All 50 states now require that drivers purchase auto insurance in order to drive legally. While the penalties vary from state-to-state, there can be serious consequences to driving without insurance. In the United States, we have no-fault car insurance states and fault-based states.
Not surprisingly, Texas is a “fault” state, which means that at-fault drivers are fully liable for the accidents they cause. As a tort state, if you cause an accident in Texas and the other person is injured, he or she can sue you for their vehicle damage, medical bills, lost income, and pain and suffering. Usually, this means the injured driver files a claim against your auto insurance policy.
When You Are Not Insured
“What if I cause an accident and I am not insured?” Well, you’re not off the hook. If you cause a car accident and you do not have auto insurance, the other driver can still sue you personally. This means that if it can be proven that you caused the accident, you’ll have to pay the injured party out of your own pocket. “But what if I don’t have that kind of money laying around?” You’re still not out of the woods.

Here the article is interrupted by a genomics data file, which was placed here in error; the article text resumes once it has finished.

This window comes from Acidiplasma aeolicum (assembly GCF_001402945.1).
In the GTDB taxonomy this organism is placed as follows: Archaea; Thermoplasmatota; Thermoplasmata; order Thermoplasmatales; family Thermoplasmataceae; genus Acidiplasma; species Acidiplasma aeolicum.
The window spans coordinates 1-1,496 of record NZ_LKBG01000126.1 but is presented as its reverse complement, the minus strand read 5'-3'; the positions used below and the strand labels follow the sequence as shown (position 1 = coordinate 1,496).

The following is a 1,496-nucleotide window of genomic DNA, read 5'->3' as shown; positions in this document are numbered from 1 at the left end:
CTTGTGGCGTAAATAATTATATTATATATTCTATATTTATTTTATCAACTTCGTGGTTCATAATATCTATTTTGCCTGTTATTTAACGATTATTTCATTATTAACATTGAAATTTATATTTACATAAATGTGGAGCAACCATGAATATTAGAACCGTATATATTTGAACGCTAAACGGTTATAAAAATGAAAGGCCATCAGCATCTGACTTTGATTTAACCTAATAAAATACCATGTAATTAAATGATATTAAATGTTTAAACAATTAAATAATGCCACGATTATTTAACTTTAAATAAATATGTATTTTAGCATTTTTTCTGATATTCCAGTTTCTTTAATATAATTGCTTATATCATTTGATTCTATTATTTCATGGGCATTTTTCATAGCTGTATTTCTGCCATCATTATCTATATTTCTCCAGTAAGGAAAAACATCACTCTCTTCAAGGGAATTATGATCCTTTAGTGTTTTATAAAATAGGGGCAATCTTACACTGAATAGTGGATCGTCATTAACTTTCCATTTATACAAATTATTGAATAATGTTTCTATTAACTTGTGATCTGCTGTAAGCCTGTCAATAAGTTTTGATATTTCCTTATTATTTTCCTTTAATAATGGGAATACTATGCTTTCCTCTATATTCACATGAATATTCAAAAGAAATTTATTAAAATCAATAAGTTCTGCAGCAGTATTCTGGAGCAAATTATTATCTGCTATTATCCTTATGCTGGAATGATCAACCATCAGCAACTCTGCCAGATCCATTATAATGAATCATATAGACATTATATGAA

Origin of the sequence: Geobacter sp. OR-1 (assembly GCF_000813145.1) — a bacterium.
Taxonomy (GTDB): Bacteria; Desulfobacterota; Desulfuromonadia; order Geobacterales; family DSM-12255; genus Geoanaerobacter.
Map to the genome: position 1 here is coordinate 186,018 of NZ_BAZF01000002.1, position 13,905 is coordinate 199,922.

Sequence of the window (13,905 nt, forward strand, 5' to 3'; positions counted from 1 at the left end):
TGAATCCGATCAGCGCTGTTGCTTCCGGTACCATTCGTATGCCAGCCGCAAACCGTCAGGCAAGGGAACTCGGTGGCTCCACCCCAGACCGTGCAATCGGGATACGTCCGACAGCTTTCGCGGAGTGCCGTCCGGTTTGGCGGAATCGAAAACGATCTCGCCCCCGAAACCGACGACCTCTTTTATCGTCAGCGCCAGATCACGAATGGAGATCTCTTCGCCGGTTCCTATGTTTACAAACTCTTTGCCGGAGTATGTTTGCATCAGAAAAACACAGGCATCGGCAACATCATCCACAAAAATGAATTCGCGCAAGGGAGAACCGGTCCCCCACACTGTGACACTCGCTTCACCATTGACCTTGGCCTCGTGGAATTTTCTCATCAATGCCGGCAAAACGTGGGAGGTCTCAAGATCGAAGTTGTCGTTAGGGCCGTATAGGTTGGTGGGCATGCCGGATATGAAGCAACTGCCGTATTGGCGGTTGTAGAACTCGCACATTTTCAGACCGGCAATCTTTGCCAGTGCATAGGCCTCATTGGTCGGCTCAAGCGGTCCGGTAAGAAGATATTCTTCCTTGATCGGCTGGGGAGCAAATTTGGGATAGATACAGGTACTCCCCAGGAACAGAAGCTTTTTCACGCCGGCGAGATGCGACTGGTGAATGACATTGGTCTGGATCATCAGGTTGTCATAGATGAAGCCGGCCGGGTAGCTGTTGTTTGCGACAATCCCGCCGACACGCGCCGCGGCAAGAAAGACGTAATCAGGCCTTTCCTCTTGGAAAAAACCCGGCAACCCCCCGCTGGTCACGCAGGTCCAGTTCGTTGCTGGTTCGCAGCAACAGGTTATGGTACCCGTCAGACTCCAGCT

Like any other lawsuit, if the other party wins and they obtain a judgment against you, they have options available to enforce the judgment and collect what you owe them – a wage garnishment is one such method.
“The first time you get caught driving without valid insurance in Texas, you will probably get off pretty lightly, at least compared with other states. That is, of course, if you consider the following getting off lightly. First-time offenders will, by law, be cited and fined between $175 and $350. Additionally, a surcharge of $250 will be added to your annual driver’s license fee for each of the next three years. Added up, getting caught driving without insurance in Texas the first time will end up costing you between $925 and $1100,” Emily Delbridge wrote in The Balance.
We hope you found this information helpful. If you’re looking for a Plano car accident attorney, contact The Zendeh Del Law Firm, PLLC today.